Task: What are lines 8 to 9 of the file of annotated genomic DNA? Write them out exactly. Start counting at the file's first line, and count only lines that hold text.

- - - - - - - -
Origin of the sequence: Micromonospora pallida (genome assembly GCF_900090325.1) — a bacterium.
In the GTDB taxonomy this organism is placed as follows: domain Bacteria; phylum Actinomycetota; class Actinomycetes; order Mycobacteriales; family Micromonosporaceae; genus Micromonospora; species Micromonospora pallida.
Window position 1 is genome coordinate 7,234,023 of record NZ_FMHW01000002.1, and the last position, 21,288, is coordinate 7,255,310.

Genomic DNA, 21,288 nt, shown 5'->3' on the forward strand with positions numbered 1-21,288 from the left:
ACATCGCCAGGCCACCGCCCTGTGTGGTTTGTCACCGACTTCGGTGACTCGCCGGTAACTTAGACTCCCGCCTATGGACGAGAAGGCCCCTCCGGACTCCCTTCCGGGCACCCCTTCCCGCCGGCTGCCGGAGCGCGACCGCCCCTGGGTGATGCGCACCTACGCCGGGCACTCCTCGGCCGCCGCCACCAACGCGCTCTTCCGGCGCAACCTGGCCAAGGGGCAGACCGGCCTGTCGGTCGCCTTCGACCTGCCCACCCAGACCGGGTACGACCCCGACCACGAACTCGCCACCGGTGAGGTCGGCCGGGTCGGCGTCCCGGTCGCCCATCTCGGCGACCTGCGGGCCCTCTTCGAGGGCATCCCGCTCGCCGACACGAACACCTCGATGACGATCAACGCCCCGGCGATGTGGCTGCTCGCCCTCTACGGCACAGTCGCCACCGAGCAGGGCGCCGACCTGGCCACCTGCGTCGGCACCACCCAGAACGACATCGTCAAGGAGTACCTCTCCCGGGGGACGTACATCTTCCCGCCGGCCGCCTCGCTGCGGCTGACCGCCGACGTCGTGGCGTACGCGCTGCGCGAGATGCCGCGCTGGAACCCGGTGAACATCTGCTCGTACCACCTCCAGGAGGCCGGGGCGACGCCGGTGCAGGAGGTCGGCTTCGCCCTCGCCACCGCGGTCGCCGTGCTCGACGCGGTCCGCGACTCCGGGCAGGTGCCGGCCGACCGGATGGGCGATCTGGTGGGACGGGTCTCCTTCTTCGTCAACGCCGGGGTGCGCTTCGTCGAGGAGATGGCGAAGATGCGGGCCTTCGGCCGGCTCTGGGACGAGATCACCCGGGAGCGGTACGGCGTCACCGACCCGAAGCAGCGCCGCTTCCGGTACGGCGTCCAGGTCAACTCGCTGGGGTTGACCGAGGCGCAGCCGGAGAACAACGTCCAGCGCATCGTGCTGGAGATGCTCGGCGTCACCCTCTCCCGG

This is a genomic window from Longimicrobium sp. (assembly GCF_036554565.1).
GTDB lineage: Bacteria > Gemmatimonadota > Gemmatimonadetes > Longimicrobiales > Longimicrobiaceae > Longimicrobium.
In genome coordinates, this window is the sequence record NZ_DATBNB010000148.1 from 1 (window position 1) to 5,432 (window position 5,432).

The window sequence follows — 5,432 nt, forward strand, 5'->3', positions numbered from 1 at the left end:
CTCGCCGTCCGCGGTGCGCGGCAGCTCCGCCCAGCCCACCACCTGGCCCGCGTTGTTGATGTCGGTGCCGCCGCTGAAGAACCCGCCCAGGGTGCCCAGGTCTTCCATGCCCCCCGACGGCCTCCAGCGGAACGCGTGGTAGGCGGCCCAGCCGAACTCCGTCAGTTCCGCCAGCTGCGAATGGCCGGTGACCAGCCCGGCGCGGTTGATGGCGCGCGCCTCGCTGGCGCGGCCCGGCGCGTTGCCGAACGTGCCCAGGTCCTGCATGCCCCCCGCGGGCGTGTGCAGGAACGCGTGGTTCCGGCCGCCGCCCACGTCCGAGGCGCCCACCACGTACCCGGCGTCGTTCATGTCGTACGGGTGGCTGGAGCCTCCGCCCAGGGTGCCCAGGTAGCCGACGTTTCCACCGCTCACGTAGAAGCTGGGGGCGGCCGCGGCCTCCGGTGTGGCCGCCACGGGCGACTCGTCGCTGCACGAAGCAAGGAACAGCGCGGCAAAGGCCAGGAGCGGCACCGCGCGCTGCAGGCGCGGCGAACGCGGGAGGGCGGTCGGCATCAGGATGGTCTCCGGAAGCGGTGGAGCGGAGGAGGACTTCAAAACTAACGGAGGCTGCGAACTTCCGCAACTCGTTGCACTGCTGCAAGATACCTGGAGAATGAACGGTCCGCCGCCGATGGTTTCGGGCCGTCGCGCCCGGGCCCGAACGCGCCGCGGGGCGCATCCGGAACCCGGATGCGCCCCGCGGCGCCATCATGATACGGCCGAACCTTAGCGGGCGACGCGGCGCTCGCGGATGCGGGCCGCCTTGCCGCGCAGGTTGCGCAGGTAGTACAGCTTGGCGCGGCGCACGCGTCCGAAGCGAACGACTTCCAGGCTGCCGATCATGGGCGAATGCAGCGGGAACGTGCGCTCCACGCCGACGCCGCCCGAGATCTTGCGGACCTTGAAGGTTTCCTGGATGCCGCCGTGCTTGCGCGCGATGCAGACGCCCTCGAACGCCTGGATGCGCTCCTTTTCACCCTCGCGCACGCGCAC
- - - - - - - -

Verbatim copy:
In genome coordinates, this window is the sequence record NZ_DATBNB010000148.1 from 1 (window position 1) to 5,432 (window position 5,432).

The window sequence follows — 5,432 nt, forward strand, 5'->3', positions numbered from 1 at the left end: